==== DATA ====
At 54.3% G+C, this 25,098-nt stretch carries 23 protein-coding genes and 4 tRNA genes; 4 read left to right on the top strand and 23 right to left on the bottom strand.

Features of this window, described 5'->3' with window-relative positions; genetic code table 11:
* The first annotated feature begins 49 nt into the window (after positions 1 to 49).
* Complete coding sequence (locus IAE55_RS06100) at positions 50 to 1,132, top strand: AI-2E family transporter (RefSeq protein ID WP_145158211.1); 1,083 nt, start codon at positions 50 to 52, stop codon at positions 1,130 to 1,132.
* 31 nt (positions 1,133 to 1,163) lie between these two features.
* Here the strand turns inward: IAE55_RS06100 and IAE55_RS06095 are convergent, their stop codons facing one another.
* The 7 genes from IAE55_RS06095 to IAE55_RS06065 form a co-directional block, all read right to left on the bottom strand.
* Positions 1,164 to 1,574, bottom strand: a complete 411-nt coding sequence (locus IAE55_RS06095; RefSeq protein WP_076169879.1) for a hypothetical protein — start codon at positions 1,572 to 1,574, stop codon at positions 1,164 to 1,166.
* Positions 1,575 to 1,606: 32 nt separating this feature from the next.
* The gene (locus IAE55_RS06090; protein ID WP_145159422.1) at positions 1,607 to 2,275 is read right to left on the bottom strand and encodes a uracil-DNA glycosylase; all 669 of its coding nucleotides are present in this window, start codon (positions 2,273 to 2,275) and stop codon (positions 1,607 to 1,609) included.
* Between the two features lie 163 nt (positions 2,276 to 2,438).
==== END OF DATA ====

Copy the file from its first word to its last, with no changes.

At 54.3% G+C, this 25,098-nt stretch carries 23 protein-coding genes and 4 tRNA genes; 4 read left to right on the top strand and 23 right to left on the bottom strand.

Features of this window, described 5'->3' with window-relative positions; genetic code table 11:
* The first annotated feature begins 49 nt into the window (after positions 1 to 49).
* Complete coding sequence (locus IAE55_RS06100) at positions 50 to 1,132, top strand: AI-2E family transporter (RefSeq protein ID WP_145158211.1); 1,083 nt, start codon at positions 50 to 52, stop codon at positions 1,130 to 1,132.
* 31 nt (positions 1,133 to 1,163) lie between these two features.
* Here the strand turns inward: IAE55_RS06100 and IAE55_RS06095 are convergent, their stop codons facing one another.
* The 7 genes from IAE55_RS06095 to IAE55_RS06065 form a co-directional block, all read right to left on the bottom strand.
* Positions 1,164 to 1,574, bottom strand: a complete 411-nt coding sequence (locus IAE55_RS06095; RefSeq protein WP_076169879.1) for a hypothetical protein — start codon at positions 1,572 to 1,574, stop codon at positions 1,164 to 1,166.
* Positions 1,575 to 1,606: 32 nt separating this feature from the next.
* The gene (locus IAE55_RS06090; protein ID WP_145159422.1) at positions 1,607 to 2,275 is read right to left on the bottom strand and encodes a uracil-DNA glycosylase; all 669 of its coding nucleotides are present in this window, start codon (positions 2,273 to 2,275) and stop codon (positions 1,607 to 1,609) included.
* Between the two features lie 163 nt (positions 2,276 to 2,438).